Jet lag causes one to do strange things. Instead of spending a quiet weekend getting some much-needed rest after a 33-hour sleepless journey back to Dushanbe from the US, I allowed myself to be persuaded to don a heavy pack and climb up into the Fan Mountains for an overnight. And this, with a group of committed birders who find no peak too high, no crag too rough to scale in pursuit of the rara avis. Well, anyway, I survived despite the cold and lack of oxygen and found the most wonderful camping spot I've ever seen (at a mere 3,300 meters - 11,200 feet altitude!). A few pix (click on the image to enlarge):
On the drive in (about an hour over a dirt-and-rubble road) we came upon this train of donkeys hauling hay. It's the haying season now up in the mountains, with winter obviously not to far off up here.
About halfway up (400 meter/1350' ascent) the path from where we parked the cars we encountered a herd of goats directly in our way and who would not under any circumstances make room for us. Can't blame them; it was a lovely spot for sunning oneself under the hot Tajik sun. The goatherder scowled at us for presuming that the goats might actually make way for us. In the event, we made a wide detour along the slopes of the ridge.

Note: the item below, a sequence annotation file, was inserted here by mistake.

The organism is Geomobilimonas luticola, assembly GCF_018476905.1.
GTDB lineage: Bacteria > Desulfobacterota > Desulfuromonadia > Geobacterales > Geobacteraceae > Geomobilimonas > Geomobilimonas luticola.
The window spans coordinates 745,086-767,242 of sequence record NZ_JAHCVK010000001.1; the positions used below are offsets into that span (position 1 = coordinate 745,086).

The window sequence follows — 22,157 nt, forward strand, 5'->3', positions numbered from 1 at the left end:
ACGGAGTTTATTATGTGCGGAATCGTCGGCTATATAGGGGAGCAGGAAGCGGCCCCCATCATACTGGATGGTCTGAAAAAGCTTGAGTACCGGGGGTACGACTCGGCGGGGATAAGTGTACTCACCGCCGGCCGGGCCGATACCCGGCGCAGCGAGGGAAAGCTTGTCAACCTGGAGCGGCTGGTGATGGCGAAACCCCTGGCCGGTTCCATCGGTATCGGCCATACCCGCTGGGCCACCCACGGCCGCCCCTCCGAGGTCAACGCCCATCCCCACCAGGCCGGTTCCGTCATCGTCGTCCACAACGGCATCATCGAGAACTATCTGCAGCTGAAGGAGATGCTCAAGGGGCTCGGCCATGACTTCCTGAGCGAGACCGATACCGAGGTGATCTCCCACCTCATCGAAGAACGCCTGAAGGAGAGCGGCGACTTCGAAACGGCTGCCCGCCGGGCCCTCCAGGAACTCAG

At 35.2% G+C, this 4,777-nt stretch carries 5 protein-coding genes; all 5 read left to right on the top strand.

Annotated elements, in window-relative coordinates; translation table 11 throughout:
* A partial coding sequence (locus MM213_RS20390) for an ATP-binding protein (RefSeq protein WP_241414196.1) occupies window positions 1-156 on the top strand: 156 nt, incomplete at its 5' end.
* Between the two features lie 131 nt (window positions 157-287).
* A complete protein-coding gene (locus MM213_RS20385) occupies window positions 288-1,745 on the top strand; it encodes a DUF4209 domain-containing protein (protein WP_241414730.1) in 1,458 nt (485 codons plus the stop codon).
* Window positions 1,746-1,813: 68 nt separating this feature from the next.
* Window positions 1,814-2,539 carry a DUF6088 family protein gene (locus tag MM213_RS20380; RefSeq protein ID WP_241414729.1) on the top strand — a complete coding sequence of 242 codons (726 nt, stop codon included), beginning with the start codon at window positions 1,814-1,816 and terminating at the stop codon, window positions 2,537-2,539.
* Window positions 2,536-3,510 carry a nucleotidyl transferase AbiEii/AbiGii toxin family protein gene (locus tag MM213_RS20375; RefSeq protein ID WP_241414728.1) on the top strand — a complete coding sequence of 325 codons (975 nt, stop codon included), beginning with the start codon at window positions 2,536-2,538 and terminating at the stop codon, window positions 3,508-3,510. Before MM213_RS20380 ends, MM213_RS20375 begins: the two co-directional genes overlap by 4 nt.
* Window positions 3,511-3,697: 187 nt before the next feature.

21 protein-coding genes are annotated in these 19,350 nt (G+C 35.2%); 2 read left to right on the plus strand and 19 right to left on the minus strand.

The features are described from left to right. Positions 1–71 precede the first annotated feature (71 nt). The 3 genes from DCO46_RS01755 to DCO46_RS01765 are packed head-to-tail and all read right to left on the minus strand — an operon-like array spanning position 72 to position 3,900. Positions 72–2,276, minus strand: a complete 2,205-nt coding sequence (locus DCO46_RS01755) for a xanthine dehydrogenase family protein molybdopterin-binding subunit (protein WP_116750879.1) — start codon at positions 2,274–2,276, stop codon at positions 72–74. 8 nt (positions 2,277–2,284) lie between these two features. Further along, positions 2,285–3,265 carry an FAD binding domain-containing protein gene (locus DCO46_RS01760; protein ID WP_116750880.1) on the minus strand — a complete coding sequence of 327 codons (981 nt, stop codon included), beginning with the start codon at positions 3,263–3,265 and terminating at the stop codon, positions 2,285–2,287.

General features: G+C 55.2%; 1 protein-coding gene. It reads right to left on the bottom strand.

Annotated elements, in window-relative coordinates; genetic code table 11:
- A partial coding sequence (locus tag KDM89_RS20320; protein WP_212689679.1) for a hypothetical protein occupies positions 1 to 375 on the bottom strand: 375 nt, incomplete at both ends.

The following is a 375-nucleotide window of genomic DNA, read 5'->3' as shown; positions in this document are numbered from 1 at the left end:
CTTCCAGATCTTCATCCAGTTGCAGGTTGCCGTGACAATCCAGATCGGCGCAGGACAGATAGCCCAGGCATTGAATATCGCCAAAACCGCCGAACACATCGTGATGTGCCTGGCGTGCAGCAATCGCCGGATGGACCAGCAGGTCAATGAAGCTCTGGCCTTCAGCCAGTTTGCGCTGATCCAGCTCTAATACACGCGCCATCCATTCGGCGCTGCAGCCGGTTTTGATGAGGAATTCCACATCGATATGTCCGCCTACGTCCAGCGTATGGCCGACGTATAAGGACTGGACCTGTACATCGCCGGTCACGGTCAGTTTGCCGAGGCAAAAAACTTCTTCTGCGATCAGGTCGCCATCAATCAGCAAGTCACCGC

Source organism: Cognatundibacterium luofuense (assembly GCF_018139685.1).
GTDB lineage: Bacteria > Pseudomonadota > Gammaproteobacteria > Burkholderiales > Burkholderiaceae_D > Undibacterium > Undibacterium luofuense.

Our alpine campground at 3,300 meters. A clear brook bounded it on two sides and small rises on the other two. The daytime temperatures here got to perhaps 20C (68F) but at night it went below freezing. (In Dushanbe, only a few miles south, the daytime high was around 40C [104F] and nighttime low about 18C [64F]. Of course I was wholly unprepared for the nighttime cold and spent the night shivering. My tent is the one to the extreme left. But the ground was soft with no backbreaking rocks, and the nighttime sky - incredible! One of the birders brought a telescope and we saw three of the moons of Jupiter quite clearly. We heard dogs or wolves howling at night and something prowled around the campsite in the dark. I don't want to know what it was!
Ascent to a pass between peaks at about 3,800 meters (13,000 feet).
A random glacier. One supposes that it is never summer up here...I want to return before, say, October for some true winter camping, if it's not snowbound.
One of my coworkers came up here the following weekend to see the Perseids. It must have been quite a show!